Samford University engineering physics alumna Brittney Terry ’19 has been named a National Science Foundation (NSF) Graduate Research Fellow and a GEM/Intel Fellow. The exceptional pair of honors recognize the outstanding scholarship and career potential of one of the university’s STEM Scholars–students who have transferred from 2-year institutions to complete their 4-year degrees at Samford. Currently, Terry is a Ph.D. candidate in the University of California-Riverside’s electrical engineering program, and an intern in the Intel corporation’s Healthcare and Life Sciences/Emerging Technologies division.
The GEM/Intel Fellowship, which is separate from Terry’s Intel internship, furthers the National GEM Consortium’s mission to enhance the value of the nation’s human capital by increasing the participation of underrepresented groups at the master’s and doctoral levels in engineering and science. Intel is the largest corporate partner in that effort
The NSF Graduate Research Fellowship Program (GRFP) helps ensure the vitality of the human resource base of science and engineering in the United States, and reinforces its diversity. A fellowship provides a three-year annual stipend of $34,000, a $12,000 cost of education allowance for tuition and fees, and access to opportunities for professional development. Past fellows include numerous Nobel Prize winners, former U.S. Secretary of Energy Steven Chu, Google founder Sergey Brin and Freakonomics co-author Steven Levitt.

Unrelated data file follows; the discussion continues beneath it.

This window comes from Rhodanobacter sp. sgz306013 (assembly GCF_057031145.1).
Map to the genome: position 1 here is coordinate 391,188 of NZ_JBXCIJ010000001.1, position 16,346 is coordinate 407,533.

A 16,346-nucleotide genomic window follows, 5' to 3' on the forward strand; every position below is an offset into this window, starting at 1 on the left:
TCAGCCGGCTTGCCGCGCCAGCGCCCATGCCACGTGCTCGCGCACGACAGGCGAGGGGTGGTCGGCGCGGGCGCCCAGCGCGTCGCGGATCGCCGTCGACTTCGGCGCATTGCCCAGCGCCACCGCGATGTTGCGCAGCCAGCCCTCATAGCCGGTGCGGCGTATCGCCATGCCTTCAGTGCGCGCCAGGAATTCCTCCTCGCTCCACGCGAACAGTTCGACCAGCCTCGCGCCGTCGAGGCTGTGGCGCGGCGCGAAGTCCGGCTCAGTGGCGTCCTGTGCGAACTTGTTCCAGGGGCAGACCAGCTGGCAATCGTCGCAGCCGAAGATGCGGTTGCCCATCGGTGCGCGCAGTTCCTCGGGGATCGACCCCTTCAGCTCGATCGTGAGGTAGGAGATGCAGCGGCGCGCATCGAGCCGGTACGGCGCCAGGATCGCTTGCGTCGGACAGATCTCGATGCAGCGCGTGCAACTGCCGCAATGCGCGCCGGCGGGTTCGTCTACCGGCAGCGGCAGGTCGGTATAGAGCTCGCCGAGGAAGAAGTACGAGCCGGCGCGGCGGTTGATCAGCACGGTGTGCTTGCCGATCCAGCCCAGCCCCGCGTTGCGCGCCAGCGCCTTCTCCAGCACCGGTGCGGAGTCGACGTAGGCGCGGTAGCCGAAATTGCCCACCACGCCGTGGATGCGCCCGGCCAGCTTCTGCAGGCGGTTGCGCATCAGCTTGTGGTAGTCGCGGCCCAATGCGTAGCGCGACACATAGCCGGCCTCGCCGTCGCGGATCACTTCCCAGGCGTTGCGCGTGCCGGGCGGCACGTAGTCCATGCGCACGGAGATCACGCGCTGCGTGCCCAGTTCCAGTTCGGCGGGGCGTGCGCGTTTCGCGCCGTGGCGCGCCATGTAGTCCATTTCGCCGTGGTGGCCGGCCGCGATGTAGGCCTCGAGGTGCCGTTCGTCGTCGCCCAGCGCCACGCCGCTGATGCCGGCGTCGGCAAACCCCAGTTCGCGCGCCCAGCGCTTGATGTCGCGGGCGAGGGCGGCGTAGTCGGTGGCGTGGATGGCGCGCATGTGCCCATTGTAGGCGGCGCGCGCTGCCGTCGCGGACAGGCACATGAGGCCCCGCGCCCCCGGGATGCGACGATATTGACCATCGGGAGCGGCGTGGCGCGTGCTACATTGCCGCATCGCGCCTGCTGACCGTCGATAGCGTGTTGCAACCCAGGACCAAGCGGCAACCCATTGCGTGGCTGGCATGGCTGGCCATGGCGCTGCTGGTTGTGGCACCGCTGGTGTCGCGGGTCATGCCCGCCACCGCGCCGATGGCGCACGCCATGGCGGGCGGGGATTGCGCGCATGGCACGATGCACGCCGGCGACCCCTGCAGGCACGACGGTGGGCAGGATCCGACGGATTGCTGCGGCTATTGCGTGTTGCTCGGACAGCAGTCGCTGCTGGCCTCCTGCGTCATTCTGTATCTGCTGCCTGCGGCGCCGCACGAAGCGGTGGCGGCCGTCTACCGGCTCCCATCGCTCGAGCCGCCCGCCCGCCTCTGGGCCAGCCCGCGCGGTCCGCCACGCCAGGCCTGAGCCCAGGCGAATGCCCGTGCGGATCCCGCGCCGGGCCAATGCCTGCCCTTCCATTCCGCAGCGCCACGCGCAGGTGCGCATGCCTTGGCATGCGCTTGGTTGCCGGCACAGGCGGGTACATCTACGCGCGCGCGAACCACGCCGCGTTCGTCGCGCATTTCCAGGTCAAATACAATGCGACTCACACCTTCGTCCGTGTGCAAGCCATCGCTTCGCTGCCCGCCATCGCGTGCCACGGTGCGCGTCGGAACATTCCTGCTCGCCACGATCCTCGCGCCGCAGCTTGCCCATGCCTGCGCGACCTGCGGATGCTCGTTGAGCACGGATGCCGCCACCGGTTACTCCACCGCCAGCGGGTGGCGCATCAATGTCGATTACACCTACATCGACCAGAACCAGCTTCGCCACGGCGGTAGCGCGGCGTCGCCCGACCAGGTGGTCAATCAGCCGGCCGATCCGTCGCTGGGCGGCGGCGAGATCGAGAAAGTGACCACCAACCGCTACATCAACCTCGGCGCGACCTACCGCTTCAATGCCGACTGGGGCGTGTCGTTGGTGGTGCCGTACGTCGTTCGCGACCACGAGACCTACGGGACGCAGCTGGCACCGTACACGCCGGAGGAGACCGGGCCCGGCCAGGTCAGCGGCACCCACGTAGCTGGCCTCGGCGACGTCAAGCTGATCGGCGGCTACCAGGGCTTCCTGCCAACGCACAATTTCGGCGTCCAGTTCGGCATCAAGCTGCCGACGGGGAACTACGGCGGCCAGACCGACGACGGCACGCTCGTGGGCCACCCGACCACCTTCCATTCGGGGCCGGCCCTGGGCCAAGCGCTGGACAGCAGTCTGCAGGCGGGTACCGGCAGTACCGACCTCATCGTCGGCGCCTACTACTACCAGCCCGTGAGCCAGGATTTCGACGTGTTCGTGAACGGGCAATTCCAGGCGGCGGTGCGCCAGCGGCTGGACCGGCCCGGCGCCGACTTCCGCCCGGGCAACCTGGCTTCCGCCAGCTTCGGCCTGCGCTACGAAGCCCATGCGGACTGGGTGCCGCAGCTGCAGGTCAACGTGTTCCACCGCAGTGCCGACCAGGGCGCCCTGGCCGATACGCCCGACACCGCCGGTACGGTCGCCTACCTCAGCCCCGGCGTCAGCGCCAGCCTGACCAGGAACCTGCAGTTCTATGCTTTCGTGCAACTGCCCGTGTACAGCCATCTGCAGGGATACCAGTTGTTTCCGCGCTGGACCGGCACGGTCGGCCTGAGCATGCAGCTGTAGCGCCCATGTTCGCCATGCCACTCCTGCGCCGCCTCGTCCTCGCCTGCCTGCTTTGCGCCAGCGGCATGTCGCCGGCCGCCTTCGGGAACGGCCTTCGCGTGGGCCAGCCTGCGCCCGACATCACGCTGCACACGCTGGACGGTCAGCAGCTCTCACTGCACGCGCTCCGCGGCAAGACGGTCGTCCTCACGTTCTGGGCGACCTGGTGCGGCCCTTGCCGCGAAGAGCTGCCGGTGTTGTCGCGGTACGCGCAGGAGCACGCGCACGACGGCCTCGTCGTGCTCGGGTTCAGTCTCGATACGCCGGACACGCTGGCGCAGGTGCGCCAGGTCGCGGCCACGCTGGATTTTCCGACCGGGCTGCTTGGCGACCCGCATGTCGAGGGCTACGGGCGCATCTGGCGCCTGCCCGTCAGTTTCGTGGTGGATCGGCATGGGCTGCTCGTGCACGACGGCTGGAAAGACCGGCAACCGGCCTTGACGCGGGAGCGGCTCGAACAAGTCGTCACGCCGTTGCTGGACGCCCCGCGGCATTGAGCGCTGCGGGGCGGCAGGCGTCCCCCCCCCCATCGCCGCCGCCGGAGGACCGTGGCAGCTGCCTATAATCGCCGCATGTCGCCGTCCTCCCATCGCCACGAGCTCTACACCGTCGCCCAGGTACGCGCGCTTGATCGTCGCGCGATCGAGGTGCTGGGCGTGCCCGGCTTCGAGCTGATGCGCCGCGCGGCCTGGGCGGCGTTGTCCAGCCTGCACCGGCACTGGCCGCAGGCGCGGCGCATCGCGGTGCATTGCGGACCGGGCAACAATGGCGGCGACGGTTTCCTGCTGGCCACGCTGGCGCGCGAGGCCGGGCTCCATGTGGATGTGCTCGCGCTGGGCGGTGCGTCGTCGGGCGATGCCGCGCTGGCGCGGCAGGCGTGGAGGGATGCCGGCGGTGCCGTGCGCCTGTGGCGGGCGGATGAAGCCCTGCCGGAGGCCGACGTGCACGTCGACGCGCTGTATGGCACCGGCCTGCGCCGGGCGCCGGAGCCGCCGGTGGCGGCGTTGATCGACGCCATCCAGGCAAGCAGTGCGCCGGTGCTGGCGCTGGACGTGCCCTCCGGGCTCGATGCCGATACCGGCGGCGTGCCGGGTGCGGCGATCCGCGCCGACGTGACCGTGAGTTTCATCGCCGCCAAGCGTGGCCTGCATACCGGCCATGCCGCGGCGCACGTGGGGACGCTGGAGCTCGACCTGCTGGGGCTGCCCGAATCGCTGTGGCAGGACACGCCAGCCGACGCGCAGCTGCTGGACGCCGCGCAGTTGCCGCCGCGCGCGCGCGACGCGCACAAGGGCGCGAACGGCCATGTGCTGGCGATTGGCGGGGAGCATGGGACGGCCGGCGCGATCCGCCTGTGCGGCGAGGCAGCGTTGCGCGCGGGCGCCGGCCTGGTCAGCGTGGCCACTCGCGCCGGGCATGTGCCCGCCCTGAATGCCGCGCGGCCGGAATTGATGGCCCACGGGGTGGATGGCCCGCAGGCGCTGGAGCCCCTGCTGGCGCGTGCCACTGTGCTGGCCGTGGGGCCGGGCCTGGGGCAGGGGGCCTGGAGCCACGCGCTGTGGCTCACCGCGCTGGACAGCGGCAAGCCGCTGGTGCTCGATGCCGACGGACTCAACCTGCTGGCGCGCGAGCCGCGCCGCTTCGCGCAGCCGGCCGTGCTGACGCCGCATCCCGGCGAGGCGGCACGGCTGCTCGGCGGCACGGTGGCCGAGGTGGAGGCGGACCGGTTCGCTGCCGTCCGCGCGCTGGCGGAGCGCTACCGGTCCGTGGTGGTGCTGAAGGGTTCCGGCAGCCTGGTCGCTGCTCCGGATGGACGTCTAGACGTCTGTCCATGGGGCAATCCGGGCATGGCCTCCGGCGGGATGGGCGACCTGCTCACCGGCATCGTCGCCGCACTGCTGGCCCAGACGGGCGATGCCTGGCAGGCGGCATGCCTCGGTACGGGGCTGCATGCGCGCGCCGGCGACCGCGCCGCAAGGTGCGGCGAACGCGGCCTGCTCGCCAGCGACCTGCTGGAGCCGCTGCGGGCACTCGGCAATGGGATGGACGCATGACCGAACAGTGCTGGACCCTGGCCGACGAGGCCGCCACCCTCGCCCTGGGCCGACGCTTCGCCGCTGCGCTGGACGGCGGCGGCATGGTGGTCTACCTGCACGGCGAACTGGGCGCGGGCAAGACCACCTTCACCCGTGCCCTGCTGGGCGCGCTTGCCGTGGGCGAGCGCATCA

Terry’s higher education experience began at Lawson State Community College, where she earned a place in the Honors College and found faculty mentors. “When I began school, I had no idea what I was capable of, though I always had others who did,” Terry said. At Samford, biology professors Betsy Dobbins and Malia Fincher, and computer science professor Greg Kawell were among those who recognized her potential and encouraged her research exploration.
Kawell helped Terry connect with an Alabama Power Company recruiter who selected her for an internship at Southern Nuclear energy operator in 2019. Other internship and research experiences took her to Tuskegee University, Ghana (via Georgia Southern University) and the University of Alabama at Birmingham. Her work ranged from materials science to toxic metal contamination of food and medical treatments for post-traumatic stress disorder (PTSD). Her current research involves the fabrication and analysis of high entropy alloys.
Terry’s remarkably rich internship and research experiences reflect not only her own initiative and dedication, but also the personal attention of faculty mentors and Samford’s emphasis on undergraduate research, career exploration and preparation for graduate education.
“As I sit and think about how I became the professional that I am, with the many experiences and blessings under my belt, I think about how so many people decided that I was worth helping and teaching,” Terry said. “I am thankful for everyone who believed in me, and now I get to follow my wildest dreams and passions because of it.”